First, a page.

My alarm wakes me, but my lethargy set in. I lay there for a half hour after pushing snooze for at least an hour. Its one day post fast. I'm starving. One minute until I need to send my final copy to the editor. The article looks good, but I'm nervous. I'm always nervous for edits. I push send with reluctance. Then I realize, the story was a gem. I rarely write stories that matter to me. But after completing the write up, all I can think is, "Don't forget to pick that up next Wednesday."
I know today will be exactly what a day should be: smooth and full.
That's why I decide to make my way over to Butter, a restaurant on Grand and 36th in South Minneapolis. Though I've never been there, some of my friends have decided it can't be good. Butter indicates polysaturated fats. To me it expresses purity and overall breakfasty goodness. I have always been a sucker for the wholeness of natural farm fresh products.
The morning is crisp and I know that the chilly air will soon torture my skin. I park up front. The perks of a scooter are endless, blushed cheeks and all. And as I walk in I realize, this is the neighborhood dive. It's not part of a chain or a strip of stores. It's one coffee shop on the corner of a residential street. This I love. These people frequent this place; they support its location and locality--all the food is made from local organics.
I was focusing on what I would eat this morning since last night it wasn't a possibility. I scanned the menu so when I approached the counter, I'd be ready. The cashier asks, "What can I get for you?" I respond effortlessly, "Biscuits and gravy with one poached egg, please. Oh, and a cup of your French roast." Clear, straightforward, easy. There were no substitutions like, "egg beaters," or subtractions like, "no sausage." And the clarity makes me feel like I'm a regular, even though this is a foreign place to me.
I choose a corner seat behind a man who has obviously camped out there for the day. "Free wi-fi," it says in the window, which makes me realize my disgust for the idea of working during breakfast. For me, the time I take to eat alone while reading City Pages is priceless. I sip at my bitter coffee. The cinnamon-y flavors come out boldly, and I know I have to tame it down. Cream, sugar. Nothing generic like skim or Splenda. I watch the people in the shop sitting, conversing, munching. Over the speakers I can hear The Yellow Submarine album playing. It brings me back to this summer when I nannied. The boys loved this album. And they always sang all the words, sometimes not knowing them. For example, "Hey Bulldog" turned into "Hey Blue Dog." And The yellow submarine sometimes lost its verses. "We all live in a yellow submarine, a yellow submarine, a yellow submarine," could be repeated innumerable times before they'd call it a wrap.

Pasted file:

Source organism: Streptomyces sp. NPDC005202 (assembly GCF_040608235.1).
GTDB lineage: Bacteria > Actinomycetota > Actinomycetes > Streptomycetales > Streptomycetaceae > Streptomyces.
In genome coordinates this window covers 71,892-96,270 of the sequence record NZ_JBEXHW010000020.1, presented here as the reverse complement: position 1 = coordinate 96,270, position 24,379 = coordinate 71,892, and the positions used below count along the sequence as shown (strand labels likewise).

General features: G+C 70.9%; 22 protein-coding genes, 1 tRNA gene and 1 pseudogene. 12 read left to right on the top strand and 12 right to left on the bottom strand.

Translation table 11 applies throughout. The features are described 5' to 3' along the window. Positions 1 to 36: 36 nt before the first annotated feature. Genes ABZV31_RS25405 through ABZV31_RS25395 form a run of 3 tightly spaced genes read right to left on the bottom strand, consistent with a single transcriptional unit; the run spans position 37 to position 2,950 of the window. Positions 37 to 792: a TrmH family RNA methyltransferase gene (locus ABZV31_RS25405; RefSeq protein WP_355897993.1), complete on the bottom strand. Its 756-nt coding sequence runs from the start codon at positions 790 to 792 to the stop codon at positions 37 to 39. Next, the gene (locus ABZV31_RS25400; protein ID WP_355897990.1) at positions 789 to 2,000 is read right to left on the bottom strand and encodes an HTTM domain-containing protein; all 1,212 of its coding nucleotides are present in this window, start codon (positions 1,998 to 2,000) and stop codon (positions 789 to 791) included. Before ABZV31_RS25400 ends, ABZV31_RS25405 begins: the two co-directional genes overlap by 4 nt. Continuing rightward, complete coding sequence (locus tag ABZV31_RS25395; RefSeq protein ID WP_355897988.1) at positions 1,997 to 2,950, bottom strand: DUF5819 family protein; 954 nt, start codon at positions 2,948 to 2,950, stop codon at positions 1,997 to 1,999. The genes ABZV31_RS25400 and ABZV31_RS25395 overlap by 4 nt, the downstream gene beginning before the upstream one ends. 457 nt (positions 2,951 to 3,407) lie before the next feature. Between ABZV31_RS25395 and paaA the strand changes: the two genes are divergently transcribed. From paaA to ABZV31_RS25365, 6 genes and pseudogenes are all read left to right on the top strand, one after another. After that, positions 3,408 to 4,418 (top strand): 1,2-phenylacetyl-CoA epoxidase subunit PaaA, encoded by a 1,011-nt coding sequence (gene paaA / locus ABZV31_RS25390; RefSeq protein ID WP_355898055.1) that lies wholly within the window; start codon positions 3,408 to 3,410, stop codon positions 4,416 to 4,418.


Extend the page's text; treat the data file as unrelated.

But back to this chilly October day, one person is of particular interest. He's a grown up frat bro. His shirt says, "Balls and Dolls," on the front and the back dons the name, "Dude Bro" with the number 69 just below. Just by wearing this intramural jersey, he is certifiably a douche bag. More evidence concludes it: his bro haircut, '90s torn up jeans, clearly modified body (from protein shakes), and the gym bag. If that isn't enough, he calls up a friend on the phone. "Hey bro, what up?" The conversation drags on, loudly for many minutes. Though he seems to be an annoyance, I like this. I like watching this juxtaposition. A materialized male, with little originality in a place that is clearly not a Starbucks, or Bux as I like to refer to it. It's Minneapolis.
As I page through the City Pages, I land on an article I'd never seen before, "Savage Love." The column is placed next to the strip club ads. "Now there's a way to get an esteedizzle," I think. I figure its a column on relationships, messed up ones with serious problems, so I begin to read. They seem to entertain me. However, all the relationship questions are about homosexual relationships. I find this disappointing. Not that the content is gay, but that this doesn't relate to me. Topics include gay marriage, coming out and transexual dating. Since I'm a virgin (by choice), heterosexual female, I'm disheartened. Relationships columns for me are hard to come by. I close the paper just in time to move it away for my breakfast.
Ah. The gravy goodness. I'm impressed, but I think this takes second place to Sunny Side Up. I shovel it in, taking the time to love this moment. I was rushed before I realized I had plenty of time. There are only things I want to do today. Pack for camping in the northern tundra. Organize my room. Write a blog. Take some time for me and a little more for the big guy.
I leave the restaurant feeling satisfied. The whole experience is enthralling. Now, I have to save up to go someplace new again, alone with bright eyes and an open mind. Nickels and dimes, kids. Nickels and dimes. Unemployment has its perks.